China Worried About U.S. Debt

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By Anthony Faiola
Washington Post Staff Writer
Saturday, March 14, 2009

Exerting its new influence as the U.S. government's largest creditor, China yesterday demanded that the Obama administration "guarantee the safety" of its $1 trillion in American bonds as Washington goes further into debt to combat the economic crisis.

Chinese Premier Wen Jinbao made the demand at the end of the National People's Congress in Beijing at a time when relations between the two nations show fresh signs of strain.

"We have lent a huge amount of money to the U.S. Of course we are concerned about the safety of our assets," Wen said. "To be honest, I am definitely a little worried."

China surpassed Japan last year as the largest foreign holder of Treasury bonds. Any indication that it intends to cease those purchases -- or, worse, stage a sell-off -- could drive up the cost of borrowing for the U.S. government, as well as send mortgage rates higher for millions of Americans.

That reality, experts say, has given China more leverage in its dealings with Washington, with some seeing Wen's comments yesterday as amounting to economic saber-rattling. The words came only days after a confrontation in international waters between a U.S. military ship and five Chinese vessels that sparked recriminations on both sides of the Pacific. Chinese officials have also signaled alarm over a growing "protectionist" sentiment in the U.S. Congress that could further endanger its exports, now in sharp decline as world demand spirals during the global economic crisis.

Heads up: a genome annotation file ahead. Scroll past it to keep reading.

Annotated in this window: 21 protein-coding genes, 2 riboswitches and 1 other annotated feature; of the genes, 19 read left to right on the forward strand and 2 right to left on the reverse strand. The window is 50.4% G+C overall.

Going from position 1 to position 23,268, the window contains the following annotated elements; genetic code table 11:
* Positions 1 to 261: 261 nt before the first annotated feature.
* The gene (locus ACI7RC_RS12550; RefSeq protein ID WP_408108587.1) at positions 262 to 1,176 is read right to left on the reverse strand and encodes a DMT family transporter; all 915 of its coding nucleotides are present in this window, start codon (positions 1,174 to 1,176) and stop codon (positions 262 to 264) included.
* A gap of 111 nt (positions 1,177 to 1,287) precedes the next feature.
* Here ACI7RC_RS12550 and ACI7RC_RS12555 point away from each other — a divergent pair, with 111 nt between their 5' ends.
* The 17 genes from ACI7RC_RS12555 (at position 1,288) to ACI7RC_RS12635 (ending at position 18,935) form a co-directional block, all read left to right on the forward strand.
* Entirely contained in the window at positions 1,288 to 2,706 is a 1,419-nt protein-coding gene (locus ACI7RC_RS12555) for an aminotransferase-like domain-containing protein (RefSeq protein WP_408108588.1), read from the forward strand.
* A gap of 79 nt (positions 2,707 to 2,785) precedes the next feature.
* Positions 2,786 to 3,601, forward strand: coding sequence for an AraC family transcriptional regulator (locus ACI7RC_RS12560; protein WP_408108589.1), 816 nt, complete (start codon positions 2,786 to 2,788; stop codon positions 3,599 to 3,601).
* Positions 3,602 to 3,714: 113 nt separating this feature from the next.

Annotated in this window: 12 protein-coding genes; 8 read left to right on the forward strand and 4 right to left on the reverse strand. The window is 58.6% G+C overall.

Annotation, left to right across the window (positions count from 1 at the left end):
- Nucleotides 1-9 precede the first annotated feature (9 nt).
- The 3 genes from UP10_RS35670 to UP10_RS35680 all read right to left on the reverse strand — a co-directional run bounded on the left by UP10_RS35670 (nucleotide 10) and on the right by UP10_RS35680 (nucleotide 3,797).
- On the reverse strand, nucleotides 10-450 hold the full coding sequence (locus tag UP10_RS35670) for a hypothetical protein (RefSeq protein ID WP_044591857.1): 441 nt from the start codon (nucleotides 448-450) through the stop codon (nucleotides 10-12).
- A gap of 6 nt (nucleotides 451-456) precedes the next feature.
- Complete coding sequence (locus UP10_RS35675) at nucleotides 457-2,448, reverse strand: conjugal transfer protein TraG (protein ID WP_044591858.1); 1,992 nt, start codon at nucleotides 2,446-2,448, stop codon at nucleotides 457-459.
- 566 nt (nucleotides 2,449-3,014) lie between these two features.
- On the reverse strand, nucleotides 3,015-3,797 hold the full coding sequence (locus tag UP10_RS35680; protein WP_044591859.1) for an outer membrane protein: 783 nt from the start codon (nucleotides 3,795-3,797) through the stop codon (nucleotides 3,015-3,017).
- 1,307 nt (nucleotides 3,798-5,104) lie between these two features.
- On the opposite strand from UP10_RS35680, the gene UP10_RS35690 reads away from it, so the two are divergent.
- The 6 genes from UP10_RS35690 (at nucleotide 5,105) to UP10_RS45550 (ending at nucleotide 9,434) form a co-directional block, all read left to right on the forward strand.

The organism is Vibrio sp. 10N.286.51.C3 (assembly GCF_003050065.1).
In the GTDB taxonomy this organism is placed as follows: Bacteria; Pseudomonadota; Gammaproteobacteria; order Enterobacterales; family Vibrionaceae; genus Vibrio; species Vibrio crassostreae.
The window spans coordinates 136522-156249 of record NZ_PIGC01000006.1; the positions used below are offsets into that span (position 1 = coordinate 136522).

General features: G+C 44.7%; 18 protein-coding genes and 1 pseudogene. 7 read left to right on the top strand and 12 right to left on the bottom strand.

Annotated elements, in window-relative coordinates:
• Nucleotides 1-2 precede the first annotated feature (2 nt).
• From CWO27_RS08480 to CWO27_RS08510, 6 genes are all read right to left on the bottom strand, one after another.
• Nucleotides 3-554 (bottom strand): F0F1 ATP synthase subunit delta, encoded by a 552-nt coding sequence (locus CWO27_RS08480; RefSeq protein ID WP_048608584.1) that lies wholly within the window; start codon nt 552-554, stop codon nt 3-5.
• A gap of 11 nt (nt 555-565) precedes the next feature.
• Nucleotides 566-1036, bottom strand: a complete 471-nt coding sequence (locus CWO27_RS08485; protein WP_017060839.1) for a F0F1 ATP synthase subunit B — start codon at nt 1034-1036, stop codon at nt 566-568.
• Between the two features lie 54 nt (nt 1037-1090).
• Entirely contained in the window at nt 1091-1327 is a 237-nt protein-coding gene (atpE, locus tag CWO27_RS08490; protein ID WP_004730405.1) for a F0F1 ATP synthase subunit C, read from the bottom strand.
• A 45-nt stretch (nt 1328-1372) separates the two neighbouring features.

Those circumstances illustrate the pitfalls the Obama administration is facing as it charts its relationship with China. In January, for instance, the administration signaled that it would confront Beijing on the manipulation of its currency, the yuan, which has been kept artificially low against the U.S. dollar, making Chinese products cheaper around the world. Critics call that one of the major factors behind the U.S. trade deficit.

"The power that China now has is that its actions are seen as a leading indicator of the confidence that foreign investors will have in the ability of the U.S. government to pay the debt," said Eswar Prasad, senior fellow at the Brookings Institution. "These comments are saber-rattling in the sense that they are using that leverage to tell the U.S. to back off on currency policy and trade policy."

A number of Chinese officials have expressed concern about the future of Beijing's holdings of U.S. debt. American officials have sought to ease those concerns, effectively acknowledging the importance of China's role as Washington's banker. Last month, Secretary of State Hillary Rodham Clinton urged the Chinese to keep buying U.S. bonds. Asked about the increasingly jittery reaction in China to the rising U.S. debt, White House economic adviser Lawrence H. Summers yesterday defended the expensive policies that are forcing the nation to borrow a record $2.5 trillion this year, by White House estimates.